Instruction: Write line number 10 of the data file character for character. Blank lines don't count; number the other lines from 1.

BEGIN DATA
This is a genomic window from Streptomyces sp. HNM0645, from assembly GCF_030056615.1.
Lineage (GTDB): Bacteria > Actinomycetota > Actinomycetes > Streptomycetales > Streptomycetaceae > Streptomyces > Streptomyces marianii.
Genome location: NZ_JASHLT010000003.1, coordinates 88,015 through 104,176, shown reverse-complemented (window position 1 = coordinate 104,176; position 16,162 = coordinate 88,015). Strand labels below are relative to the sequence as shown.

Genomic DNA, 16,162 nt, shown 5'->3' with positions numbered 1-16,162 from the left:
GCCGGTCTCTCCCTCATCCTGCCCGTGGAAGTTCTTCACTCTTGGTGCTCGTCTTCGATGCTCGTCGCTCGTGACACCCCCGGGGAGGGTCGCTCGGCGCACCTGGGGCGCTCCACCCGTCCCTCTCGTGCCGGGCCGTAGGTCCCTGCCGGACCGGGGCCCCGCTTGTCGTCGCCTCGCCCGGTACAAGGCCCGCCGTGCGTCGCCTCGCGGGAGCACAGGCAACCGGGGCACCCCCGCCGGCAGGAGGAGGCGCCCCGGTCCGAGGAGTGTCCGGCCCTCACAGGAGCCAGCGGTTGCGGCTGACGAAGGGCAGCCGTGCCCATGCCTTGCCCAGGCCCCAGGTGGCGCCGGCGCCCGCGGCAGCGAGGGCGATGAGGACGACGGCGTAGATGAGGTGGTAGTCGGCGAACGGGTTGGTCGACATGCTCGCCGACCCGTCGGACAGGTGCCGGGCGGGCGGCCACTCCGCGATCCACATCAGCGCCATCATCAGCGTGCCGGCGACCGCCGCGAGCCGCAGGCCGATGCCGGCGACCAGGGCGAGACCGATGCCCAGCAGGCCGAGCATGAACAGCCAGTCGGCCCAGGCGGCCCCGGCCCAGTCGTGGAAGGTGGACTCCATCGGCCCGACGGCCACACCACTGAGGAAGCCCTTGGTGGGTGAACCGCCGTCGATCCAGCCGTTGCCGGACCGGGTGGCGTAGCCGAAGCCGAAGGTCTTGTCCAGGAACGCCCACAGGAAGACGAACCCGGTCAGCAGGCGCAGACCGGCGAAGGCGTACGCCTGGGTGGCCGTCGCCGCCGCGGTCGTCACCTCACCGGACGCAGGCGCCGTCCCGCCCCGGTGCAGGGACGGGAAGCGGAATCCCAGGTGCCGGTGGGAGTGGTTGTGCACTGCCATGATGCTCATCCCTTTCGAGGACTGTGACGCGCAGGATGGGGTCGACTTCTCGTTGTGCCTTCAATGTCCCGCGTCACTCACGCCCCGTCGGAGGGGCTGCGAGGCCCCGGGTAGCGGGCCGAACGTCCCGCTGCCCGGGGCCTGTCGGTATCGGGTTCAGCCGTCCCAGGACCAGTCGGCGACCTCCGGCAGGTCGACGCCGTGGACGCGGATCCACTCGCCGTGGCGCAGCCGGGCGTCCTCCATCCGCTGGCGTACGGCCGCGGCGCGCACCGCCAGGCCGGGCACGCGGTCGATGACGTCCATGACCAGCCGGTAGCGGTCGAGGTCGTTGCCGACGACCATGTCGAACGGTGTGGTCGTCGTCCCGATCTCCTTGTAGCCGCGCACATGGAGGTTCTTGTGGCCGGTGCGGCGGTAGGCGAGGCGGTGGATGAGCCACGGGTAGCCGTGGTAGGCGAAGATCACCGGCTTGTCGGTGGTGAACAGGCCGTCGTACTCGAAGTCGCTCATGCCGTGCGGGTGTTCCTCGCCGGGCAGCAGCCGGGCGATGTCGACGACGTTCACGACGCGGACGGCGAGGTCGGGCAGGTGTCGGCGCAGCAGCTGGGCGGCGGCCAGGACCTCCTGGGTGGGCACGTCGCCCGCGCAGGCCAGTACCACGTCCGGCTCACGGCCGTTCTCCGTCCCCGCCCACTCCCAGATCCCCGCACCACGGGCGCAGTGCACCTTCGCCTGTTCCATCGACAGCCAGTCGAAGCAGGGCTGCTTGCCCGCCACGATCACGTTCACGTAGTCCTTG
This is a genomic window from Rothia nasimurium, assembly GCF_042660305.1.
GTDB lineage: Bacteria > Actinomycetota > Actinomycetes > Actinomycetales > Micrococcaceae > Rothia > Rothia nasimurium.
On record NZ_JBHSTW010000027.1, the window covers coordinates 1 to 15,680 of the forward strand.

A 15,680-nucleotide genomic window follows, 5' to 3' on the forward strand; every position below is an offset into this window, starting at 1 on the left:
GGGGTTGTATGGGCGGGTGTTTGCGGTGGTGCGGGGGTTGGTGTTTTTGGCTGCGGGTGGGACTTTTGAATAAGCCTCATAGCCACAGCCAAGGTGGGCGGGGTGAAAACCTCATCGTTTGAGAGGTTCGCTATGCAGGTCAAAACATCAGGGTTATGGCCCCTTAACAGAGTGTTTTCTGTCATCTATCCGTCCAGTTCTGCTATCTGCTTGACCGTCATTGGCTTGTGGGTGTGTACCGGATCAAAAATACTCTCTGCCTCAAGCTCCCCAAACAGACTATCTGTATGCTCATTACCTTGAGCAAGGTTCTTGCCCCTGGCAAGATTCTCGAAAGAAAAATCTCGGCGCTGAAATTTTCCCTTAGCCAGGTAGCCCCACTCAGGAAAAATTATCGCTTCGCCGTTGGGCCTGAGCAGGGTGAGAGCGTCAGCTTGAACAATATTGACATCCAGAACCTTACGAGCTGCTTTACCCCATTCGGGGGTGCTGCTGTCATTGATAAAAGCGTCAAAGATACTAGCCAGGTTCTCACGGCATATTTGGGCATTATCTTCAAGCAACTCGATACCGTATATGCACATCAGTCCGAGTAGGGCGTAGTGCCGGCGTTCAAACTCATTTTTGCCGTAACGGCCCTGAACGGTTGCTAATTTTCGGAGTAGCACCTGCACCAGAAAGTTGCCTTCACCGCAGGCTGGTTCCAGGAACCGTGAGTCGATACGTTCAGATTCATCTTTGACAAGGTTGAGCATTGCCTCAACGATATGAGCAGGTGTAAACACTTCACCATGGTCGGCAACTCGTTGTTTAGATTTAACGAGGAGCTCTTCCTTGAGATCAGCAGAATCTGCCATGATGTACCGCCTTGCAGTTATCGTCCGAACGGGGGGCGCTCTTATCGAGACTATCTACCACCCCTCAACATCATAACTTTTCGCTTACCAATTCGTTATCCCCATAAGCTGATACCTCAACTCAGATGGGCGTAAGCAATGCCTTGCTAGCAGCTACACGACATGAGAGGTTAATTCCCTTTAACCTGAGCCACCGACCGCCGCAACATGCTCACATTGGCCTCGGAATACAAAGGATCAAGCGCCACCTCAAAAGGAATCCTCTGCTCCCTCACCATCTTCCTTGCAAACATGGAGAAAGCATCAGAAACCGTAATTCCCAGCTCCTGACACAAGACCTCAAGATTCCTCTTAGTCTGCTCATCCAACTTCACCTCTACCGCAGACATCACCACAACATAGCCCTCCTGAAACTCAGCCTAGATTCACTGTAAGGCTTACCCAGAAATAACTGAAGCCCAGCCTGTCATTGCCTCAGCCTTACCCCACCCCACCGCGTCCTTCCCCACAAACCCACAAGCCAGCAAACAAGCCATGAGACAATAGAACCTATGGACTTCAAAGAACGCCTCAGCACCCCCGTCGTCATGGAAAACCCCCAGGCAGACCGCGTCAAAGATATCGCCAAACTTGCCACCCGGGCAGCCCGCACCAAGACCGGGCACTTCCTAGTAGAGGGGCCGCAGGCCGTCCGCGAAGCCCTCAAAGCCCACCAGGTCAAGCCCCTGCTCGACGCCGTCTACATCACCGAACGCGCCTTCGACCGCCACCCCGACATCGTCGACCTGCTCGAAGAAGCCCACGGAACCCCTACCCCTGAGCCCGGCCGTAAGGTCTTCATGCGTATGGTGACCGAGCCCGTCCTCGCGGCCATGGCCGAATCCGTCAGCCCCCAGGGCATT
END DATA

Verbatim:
GGGGTTGTATGGGCGGGTGTTTGCGGTGGTGCGGGGGTTGGTGTTTTTGGCTGCGGGTGGGACTTTTGAATAAGCCTCATAGCCACAGCCAAGGTGGGCGGGGTGAAAACCTCATCGTTTGAGAGGTTCGCTATGCAGGTCAAAACATCAGGGTTATGGCCCCTTAACAGAGTGTTTTCTGTCATCTATCCGTCCAGTTCTGCTATCTGCTTGACCGTCATTGGCTTGTGGGTGTGTACCGGATCAAAAATACTCTCTGCCTCAAGCTCCCCAAACAGACTATCTGTATGCTCATTACCTTGAGCAAGGTTCTTGCCCCTGGCAAGATTCTCGAAAGAAAAATCTCGGCGCTGAAATTTTCCCTTAGCCAGGTAGCCCCACTCAGGAAAAATTATCGCTTCGCCGTTGGGCCTGAGCAGGGTGAGAGCGTCAGCTTGAACAATATTGACATCCAGAACCTTACGAGCTGCTTTACCCCATTCGGGGGTGCTGCTGTCATTGATAAAAGCGTCAAAGATACTAGCCAGGTTCTCACGGCATATTTGGGCATTATCTTCAAGCAACTCGATACCGTATATGCACATCAGTCCGAGTAGGGCGTAGTGCCGGCGTTCAAACTCATTTTTGCCGTAACGGCCCTGAACGGTTGCTAATTTTCGGAGTAGCACCTGCACCAGAAAGTTGCCTTCACCGCAGGCTGGTTCCAGGAACCGTGAGTCGATACGTTCAGATTCATCTTTGACAAGGTTGAGCATTGCCTCAACGATATGAGCAGGTGTAAACACTTCACCATGGTCGGCAACTCGTTGTTTAGATTTAACGAGGAGCTCTTCCTTGAGATCAGCAGAATCTGCCATGATGTACCGCCTTGCAGTTATCGTCCGAACGGGGGGCGCTCTTATCGAGACTATCTACCACCCCTCAACATCATAACTTTTCGCTTACCAATTCGTTATCCCCATAAGCTGATACCTCAACTCAGATGGGCGTAAGCAATGCCTTGCTAGCAGCTACACGACATGAGAGGTTAATTCCCTTTAACCTGAGCCACCGACCGCCGCAACATGCTCACATTGGCCTCGGAATACAAAGGATCAAGCGCCACCTCAAAAGGAATCCTCTGCTCCCTCACCATCTTCCTTGCAAACATGGAGAAAGCATCAGAAACCGTAATTCCCAGCTCCTGACACAAGACCTCAAGATTCCTCTTAGTCTGCTCATCCAACTTCACCTCTACCGCAGACATCACCACAACATAGCCCTCCTGAAACTCAGCCTAGATTCACTGTAAGGCTTACCCAGAAATAACTGAAGCCCAGCCTGTCATTGCCTCAGCCTTACCCCACCCCACCGCGTCCTTCCCCACAAACCCACAAGCCAGCAAACAAGCCATGAGACAATAGAACCTATGGACTTCAAAGAACGCCTCAGCACCCCCGTCGTCATGGAAAACCCCCAGGCAGACCGCGTCAAAGATATCGCCAAACTTGCCACCCGGGCAGCCCGCACCAAGACCGGGCACTTCCTAGTAGAGGGGCCGCAGGCCGTCCGCGAAGCCCTCAAAGCCCACCAGGTCAAGCCCCTGCTCGACGCCGTCTACATCACCGAACGCGCCTTCGACCGCCACCCCGACATCGTCGACCTGCTCGAAGAAGCCCACGGAACCCCTACCCCTGAGCCCGGCCGTAAGGTCTTCATGCGTATGGTGACCGAGCCCGTCCTCGCGGCCATGGCCGAATCCGTCAGCCCCCAGGGCATT